Robyn Denny

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Robyn Denny
Born 3 October 1930
Abinger, Surrey, England, UK
Died 20 May 2014 (aged 83)
Linars, France
Nationality British
Education Royal College of Art
Known for Painting
Movement Abstract Art
Spouse(s) Marjorie Abela; 3 children
Website
robyndenny.co.uk

Robyn Denny (3 October 1930 – 20 May 2014) was one of a group of young artists who transformed British art in the late 1950s, leading it into the international mainstream. Reacting against the mainstream St Ives School of landscape-based painting and inspired by Abstract Expressionism, American films, popular culture and urban modernity, they saw abstract painting as their only conceivable route.[1] [2]

Early life[edit]

He was born in Abinger, Surrey, the third son of Henry Denny, a clergyman, and his wife Joan, whose family name was also Denny. He was educated at Clayesmore school, Dorset.[1]

Career[edit]

After national service in the Royal Navy he studied at St Martin’s School of Art (1951-54) and the Royal College of Art (1954-57).[3] After graduating from the Royal College in 1957 he was awarded a scholarship to study in Italy, then taught part-time at Hammersmith School of Art, the Slade School of Art and the Bath Academy of Art, Corsham.

Among the paintings Denny created at the Royal College are rudimentary images of heads, indebted to French Tachisme, with dripped and dribbled paint. These were interspersed with abstract collages and large gestural paintings which display the broad gestures and bold marks of American Abstract Expressionism, exhibited in London in 1956 and 1959. In 1969, he organised an exhibition for the Arts Council on the American artist Charles Biederman, who for over 20 years worked exclusively on vividly coloured abstract reliefs. This experience coincided with a new intensity of colour in Denny’s work, shifting from rich, dark harmonies to high, bright contrasts, from a sense of twilight to daylight. In 1981 Denny moved to Los Angeles, but returned to London in 1986.[1]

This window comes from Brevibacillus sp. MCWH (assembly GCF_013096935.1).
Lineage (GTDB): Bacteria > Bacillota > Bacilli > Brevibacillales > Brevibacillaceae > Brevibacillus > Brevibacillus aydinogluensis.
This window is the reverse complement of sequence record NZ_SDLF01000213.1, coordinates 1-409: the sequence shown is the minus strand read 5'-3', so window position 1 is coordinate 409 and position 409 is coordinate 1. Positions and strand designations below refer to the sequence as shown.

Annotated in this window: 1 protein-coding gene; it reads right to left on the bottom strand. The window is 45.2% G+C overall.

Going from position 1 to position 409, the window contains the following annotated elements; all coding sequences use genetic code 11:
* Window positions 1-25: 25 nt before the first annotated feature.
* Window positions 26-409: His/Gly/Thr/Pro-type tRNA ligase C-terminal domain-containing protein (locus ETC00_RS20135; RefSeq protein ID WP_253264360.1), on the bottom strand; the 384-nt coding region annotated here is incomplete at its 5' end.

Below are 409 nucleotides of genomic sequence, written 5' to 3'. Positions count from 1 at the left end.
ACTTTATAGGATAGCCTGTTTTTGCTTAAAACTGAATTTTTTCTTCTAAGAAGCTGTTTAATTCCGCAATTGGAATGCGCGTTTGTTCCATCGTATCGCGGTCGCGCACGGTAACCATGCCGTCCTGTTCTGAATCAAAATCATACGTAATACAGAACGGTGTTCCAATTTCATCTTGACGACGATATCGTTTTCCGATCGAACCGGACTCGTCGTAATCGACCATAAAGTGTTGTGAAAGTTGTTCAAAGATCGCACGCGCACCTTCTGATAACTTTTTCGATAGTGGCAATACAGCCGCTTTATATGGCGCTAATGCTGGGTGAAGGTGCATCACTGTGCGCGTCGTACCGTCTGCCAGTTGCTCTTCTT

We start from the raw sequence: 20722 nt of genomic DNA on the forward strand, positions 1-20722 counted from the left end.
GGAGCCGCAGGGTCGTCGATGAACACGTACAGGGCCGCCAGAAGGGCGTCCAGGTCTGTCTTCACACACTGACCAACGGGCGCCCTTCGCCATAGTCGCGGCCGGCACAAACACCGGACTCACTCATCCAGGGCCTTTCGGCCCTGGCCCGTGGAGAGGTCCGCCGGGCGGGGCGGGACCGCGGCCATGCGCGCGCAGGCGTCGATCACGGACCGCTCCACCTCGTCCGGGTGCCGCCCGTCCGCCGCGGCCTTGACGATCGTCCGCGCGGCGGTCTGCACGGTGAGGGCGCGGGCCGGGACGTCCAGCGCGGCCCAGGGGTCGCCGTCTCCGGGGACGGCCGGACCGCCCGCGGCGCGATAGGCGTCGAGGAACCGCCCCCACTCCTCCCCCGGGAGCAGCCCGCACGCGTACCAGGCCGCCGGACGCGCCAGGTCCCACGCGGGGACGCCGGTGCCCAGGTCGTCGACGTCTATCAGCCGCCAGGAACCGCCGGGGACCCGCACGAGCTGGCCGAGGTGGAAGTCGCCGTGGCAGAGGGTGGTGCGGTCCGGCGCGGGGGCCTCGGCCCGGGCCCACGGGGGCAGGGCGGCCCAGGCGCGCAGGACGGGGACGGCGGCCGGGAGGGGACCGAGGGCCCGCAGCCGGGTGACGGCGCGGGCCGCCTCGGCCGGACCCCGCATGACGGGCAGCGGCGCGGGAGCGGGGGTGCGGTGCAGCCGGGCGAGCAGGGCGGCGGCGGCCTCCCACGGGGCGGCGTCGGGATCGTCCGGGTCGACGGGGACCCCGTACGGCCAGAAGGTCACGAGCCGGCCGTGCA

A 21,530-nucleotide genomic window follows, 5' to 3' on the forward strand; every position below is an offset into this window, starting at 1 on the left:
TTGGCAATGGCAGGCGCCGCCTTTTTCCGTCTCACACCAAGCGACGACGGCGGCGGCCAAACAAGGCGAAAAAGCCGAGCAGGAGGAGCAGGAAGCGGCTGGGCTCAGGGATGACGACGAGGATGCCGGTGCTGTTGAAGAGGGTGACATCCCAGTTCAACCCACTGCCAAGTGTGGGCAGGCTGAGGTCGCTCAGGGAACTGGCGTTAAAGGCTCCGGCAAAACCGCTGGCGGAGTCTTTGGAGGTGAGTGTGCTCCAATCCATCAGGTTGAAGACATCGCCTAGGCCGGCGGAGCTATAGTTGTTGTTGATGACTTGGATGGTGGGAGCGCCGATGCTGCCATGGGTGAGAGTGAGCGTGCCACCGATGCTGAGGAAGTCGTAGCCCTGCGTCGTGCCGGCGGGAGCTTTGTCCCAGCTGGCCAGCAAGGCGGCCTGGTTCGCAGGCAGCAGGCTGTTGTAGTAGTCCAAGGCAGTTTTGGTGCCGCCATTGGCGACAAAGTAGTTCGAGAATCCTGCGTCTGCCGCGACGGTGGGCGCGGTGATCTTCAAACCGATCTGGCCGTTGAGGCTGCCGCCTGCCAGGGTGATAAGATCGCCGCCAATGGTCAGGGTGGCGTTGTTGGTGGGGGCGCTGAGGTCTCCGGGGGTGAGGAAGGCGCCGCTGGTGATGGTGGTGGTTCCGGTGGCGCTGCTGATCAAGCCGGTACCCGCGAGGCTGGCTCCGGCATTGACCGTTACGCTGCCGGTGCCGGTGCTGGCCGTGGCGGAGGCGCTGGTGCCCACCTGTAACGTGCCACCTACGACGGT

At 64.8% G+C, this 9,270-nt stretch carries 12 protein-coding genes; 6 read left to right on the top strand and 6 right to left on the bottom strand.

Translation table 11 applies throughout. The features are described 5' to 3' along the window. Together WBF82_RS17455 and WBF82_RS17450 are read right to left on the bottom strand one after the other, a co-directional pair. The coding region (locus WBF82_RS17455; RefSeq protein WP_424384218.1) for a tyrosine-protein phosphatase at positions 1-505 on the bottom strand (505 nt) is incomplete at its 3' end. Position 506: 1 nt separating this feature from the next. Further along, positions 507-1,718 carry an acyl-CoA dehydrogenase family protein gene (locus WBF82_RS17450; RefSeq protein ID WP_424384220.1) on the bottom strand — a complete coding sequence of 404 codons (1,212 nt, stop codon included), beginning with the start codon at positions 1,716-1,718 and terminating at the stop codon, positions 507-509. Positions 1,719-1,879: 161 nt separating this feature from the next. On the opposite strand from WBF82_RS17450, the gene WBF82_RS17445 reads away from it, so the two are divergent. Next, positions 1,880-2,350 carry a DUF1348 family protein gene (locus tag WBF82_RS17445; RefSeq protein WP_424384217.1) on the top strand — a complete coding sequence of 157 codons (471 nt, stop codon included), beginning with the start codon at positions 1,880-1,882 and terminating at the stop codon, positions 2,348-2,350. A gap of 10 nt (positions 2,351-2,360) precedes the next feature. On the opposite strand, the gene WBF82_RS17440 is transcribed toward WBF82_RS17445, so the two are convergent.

In California, Denny's painting again changed radically. In the late 1970s, the acrylic ‘Moonshine’ drawings had incorporated scratch marks, leading eventually to a series of large monochrome paintings where a concentrated cluster of scratching rests, with shockingly disruptive impact, on a thin horizontal: a datum line, never a ‘horizon’. The acrylic surfaces are delicate and subtly modulated, constructed from up to 30 layers of pigment applied until it is intensely rich, absorbing the eye and the attention.[citation needed]

Exhibitions[edit]

Personal life[edit]

Robyn Denny married the British watercolour artist Anna Teasdale, whom he met at St Martin's School of Art, in 1953. The couple had two children, Dominic and Lucy. The marriage was dissolved in 1975. [1] His youngest son Ned was born during his long-term relationship with the art restoration expert Katharine Rei. He married Marjorie Abela in 1995 and divided his time between his homes in London and France.

Death[edit]

Robyn Denny died on 20 May 2014 at his home in France at age 83.[4]

Further reading[edit]

  • Mellor, David Alan (2002). The Art of Robyn Denny. Black Dog. ISBN 1-901033-33-3. 
  • Thompson, David Robinson (1971). Robyn Denny. Harmondsworth, UK: Penguin. ISBN 0-14-070623-2. 

References[edit]

  1. ^ a b c d Jeff Amos. "Robyn Denny obituary". theguardian.com. Retrieved 29 May 2014. 
  2. ^ "Robyn Denny". The Telegraph. Retrieved 23 July 2014. 
  3. ^ Margaret Garlake. "Robyn Denny obituary". The Independent. Retrieved 23 June 2014. 
  4. ^ "Robyn Denny". The Times. 24 May 2014.